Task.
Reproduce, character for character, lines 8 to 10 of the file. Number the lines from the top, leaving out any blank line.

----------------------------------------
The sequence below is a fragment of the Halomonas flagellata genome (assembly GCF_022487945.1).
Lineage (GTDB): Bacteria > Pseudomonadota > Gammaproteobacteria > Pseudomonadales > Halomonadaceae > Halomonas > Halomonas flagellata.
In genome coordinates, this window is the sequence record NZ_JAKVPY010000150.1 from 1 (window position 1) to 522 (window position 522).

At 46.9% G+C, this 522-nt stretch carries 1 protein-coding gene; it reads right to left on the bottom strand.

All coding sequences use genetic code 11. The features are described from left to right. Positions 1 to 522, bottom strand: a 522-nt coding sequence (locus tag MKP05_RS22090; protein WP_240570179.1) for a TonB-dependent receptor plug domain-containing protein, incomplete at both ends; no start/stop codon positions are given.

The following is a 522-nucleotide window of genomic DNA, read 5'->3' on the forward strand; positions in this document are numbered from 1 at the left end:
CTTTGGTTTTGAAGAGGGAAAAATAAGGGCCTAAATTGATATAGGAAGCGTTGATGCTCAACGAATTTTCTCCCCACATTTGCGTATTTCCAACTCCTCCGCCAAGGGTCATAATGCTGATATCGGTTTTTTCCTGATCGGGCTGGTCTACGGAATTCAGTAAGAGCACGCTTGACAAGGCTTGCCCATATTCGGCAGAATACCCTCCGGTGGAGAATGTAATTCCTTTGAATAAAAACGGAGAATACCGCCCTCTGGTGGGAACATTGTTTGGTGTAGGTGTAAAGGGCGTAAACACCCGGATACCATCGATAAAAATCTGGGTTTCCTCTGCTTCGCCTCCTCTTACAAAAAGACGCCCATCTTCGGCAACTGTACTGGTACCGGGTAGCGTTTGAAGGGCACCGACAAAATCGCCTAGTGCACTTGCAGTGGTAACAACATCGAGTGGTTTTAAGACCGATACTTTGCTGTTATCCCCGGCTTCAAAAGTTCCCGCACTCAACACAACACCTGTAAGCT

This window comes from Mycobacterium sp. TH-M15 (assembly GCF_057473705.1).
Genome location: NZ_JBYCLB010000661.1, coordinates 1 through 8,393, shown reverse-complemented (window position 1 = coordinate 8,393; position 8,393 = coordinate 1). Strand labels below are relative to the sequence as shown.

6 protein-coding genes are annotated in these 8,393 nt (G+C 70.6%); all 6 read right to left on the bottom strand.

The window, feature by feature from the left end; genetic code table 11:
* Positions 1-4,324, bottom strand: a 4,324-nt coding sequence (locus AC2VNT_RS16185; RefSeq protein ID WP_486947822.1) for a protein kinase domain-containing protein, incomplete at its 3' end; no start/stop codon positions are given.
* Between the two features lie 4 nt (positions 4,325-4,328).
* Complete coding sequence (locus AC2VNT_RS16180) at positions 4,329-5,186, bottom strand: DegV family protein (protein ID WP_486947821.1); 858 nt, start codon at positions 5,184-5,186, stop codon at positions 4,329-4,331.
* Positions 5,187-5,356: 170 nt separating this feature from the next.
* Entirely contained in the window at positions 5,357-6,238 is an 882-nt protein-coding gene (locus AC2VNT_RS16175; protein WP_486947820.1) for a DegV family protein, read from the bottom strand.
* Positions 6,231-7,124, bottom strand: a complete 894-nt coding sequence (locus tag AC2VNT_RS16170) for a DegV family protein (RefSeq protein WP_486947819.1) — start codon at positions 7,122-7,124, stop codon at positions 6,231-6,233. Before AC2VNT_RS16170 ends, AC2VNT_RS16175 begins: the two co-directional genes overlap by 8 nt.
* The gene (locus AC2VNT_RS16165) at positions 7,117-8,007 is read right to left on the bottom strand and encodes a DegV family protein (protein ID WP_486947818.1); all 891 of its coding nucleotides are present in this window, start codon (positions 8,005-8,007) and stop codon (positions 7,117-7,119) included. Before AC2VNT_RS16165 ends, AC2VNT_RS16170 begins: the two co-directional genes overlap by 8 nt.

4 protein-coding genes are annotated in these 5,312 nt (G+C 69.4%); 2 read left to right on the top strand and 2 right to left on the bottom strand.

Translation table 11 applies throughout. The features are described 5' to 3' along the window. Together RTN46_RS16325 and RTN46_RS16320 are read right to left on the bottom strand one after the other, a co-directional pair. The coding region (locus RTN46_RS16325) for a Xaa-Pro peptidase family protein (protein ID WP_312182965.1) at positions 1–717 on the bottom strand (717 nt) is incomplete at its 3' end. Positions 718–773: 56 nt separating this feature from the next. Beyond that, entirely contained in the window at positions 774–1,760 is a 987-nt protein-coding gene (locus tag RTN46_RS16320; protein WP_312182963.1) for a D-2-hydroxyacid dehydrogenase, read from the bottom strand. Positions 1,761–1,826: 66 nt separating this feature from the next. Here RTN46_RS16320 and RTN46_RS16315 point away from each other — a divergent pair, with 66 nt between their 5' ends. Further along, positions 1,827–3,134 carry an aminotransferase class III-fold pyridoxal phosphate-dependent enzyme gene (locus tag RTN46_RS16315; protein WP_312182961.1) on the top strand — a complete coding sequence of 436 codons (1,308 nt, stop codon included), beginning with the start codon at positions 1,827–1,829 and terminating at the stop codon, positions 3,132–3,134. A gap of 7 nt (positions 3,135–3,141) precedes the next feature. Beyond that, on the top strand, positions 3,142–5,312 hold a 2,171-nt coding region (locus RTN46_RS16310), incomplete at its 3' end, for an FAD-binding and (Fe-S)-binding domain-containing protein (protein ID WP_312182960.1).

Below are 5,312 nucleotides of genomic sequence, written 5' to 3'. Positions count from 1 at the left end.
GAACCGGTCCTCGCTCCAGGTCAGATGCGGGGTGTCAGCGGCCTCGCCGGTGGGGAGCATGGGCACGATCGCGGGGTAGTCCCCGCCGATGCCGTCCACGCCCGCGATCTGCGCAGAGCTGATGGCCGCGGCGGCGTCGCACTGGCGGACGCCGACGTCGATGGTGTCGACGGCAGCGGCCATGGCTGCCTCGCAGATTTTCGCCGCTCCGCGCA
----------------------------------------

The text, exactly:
This window comes from Mycobacterium sp. TH-M15 (assembly GCF_057473705.1).
Genome location: NZ_JBYCLB010000661.1, coordinates 1 through 8,393, shown reverse-complemented (window position 1 = coordinate 8,393; position 8,393 = coordinate 1). Strand labels below are relative to the sequence as shown.

6 protein-coding genes are annotated in these 8,393 nt (G+C 70.6%); all 6 read right to left on the bottom strand.